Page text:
The Steve Jobs I knew at Reed College, 1972-1974, was not anyone I would have guessed was destined to become Steve Jobs, Titan Of Industry. He was just a long-haried, sometimes barefoot, somewhat disheveled hippie with a fondness for taking saunas. Nothing about him suggested that he had any sort of drive to be materially successful. In fact, he exuded the sort of flaky, devil-may-care attitude that characterized our whole generation in those days. But even then there was a quiet, charismatic intensity about him, a sort of self-confidence beyond his years. It made you perk up your ears and listen to him when he spoke, despite his apparent aimlessness.
He once told me something I’ll never forget. It was a sort of offhand piece of advice that, as it turned out, stood me in very good stead many, many years later.
I was sitting under one of the shade trees in front of Eliot Hall, the oldest red-brick building on campus, and he came and sat down beside me, just to strike up a conversation. I believe it was our sophomore year; he may have already officially dropped out, although I knew he was still sitting in on classes (including, I believe, the calligraphy class that would change the world). I don’t remember whether I was playing my guitar – as I often did when I sat on the lawn – or not, but I do recall that it was my musicianship that had caused him to take notice of me in first place – really, it was the only noticeable thing about me. I remember envying what seemed to be his cavalier attitude toward formal education, because at this time I wanted nothing more than to finish what I considered primarily an obligation to my parents, get my B.A. as a philosophy major, and follow my heart into the jazz-fusion music business. When I expressed my frustration to him, he said the one and only thing that I think had any chance of setting my mind at ease at that moment… a very simple thing that made me see him in a whole new light as well: “Well, there’s nothing wrong with being an educated musician.” Partly because that little nugget of wisdom stuck with me, I returned to Reed after taking the next year off, finished my B.A., and left open a door to graduate school – and a second life as a professor – that I wouldn’t walk through for another 17 years.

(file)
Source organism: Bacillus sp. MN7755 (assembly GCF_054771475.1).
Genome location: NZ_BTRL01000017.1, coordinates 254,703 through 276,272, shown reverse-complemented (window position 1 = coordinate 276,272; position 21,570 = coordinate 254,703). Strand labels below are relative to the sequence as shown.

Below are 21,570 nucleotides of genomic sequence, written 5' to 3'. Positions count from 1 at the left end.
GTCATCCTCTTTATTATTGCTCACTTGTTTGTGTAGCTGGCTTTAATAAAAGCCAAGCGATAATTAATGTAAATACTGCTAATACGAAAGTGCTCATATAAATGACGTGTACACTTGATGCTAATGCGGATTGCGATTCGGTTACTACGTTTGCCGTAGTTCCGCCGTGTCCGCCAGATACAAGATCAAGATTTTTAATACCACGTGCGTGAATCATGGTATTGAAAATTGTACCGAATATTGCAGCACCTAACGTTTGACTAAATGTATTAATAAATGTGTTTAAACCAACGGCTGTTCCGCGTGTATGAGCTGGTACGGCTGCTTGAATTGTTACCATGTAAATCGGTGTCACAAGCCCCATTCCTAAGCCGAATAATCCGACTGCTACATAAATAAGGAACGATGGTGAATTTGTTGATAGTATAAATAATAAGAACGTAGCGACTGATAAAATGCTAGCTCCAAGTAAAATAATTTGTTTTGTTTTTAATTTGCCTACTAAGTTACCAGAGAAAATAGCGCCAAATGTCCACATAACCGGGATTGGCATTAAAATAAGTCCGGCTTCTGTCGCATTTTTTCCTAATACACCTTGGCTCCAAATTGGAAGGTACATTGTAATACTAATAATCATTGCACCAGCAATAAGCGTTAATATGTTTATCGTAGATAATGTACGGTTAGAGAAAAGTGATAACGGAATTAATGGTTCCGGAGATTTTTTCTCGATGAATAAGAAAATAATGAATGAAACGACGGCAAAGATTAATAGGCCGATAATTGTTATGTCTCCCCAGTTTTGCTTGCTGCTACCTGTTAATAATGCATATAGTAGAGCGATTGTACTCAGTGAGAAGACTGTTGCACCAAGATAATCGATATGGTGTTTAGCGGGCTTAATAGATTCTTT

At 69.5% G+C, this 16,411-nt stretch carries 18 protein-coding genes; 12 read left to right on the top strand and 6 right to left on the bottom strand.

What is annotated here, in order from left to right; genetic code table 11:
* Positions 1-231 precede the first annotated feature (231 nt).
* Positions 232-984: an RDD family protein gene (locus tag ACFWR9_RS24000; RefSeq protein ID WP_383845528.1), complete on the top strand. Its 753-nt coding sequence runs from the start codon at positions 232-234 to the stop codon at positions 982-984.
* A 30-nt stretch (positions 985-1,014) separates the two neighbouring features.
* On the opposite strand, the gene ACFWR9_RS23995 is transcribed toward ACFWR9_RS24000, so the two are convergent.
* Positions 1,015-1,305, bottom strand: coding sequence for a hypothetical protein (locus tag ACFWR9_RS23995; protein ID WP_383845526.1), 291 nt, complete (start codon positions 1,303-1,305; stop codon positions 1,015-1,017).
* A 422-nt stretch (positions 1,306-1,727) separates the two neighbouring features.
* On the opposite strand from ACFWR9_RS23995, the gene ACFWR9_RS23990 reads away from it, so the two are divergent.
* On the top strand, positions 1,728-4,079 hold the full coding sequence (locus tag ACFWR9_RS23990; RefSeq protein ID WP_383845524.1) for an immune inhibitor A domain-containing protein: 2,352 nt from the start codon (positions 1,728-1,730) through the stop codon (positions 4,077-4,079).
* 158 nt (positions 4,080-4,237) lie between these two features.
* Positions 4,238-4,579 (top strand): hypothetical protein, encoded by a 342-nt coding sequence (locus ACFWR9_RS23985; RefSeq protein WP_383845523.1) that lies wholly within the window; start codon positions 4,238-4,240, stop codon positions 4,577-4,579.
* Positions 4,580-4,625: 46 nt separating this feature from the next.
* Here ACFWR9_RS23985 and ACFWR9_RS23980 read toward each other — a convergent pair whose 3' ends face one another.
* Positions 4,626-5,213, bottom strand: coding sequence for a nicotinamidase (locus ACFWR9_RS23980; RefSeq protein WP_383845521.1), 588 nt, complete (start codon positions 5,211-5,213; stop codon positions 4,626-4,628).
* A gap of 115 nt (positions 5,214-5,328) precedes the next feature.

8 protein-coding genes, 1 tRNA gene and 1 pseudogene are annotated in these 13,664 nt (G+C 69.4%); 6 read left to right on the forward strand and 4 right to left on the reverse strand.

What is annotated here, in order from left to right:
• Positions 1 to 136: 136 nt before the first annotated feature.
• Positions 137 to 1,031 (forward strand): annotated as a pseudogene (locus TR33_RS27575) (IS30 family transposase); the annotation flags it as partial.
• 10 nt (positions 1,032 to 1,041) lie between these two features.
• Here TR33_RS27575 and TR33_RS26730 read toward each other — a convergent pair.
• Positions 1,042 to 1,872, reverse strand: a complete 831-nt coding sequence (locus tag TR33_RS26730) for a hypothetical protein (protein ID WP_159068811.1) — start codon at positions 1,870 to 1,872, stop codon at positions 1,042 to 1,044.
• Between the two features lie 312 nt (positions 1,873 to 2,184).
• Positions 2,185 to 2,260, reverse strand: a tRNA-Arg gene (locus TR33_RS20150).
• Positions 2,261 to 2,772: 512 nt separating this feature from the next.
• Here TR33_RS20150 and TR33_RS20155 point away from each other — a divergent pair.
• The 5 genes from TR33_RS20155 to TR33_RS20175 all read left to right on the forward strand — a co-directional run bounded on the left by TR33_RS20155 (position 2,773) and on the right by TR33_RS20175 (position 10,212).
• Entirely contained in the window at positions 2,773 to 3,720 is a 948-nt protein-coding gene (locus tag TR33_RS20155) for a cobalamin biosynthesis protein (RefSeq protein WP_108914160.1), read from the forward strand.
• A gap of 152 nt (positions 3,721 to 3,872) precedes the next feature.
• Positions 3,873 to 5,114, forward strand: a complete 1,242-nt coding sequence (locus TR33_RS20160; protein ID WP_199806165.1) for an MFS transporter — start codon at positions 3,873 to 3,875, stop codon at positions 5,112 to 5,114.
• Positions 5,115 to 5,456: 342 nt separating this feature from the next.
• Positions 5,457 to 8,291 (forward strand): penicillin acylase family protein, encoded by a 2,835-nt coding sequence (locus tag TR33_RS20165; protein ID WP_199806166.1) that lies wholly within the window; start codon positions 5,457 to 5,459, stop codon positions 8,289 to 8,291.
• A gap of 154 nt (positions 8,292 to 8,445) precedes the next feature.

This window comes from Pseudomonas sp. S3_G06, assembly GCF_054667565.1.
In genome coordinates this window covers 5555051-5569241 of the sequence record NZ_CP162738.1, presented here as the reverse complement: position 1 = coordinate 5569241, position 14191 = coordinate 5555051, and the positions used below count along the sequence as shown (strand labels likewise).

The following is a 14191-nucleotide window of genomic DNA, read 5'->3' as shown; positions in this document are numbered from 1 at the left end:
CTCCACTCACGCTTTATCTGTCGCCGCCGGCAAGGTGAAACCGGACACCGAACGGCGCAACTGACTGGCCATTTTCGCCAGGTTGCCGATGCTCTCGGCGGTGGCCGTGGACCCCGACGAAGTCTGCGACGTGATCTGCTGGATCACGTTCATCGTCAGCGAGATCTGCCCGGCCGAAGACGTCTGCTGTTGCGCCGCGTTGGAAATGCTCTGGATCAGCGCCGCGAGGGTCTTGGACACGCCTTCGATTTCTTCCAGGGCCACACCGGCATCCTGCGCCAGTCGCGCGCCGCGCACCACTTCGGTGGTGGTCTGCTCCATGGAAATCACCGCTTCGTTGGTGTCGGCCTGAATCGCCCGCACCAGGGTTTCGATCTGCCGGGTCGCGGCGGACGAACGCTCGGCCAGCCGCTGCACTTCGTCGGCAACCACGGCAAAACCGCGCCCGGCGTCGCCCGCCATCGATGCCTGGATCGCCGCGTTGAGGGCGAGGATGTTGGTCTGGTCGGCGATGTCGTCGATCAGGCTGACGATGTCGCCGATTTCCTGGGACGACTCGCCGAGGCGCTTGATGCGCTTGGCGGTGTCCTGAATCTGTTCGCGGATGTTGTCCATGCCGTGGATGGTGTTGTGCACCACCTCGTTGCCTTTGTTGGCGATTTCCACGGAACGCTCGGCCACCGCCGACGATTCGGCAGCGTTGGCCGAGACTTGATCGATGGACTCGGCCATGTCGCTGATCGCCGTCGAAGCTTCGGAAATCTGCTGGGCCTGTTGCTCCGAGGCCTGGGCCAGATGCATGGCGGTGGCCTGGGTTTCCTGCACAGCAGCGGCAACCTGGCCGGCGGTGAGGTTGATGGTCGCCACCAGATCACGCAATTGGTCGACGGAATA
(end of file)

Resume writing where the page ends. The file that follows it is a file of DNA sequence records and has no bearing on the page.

I’m pretty sure that that was the last conversation we ever had. We were, at most, casual acquaintances, and I lost track of him entirely… until, some ten years later, I saw his face staring back at me on the cover of Time magazine.
Thanks again for the advice, Steve. And rest in peace.
Steve Jobs, a few years after our acquaintance.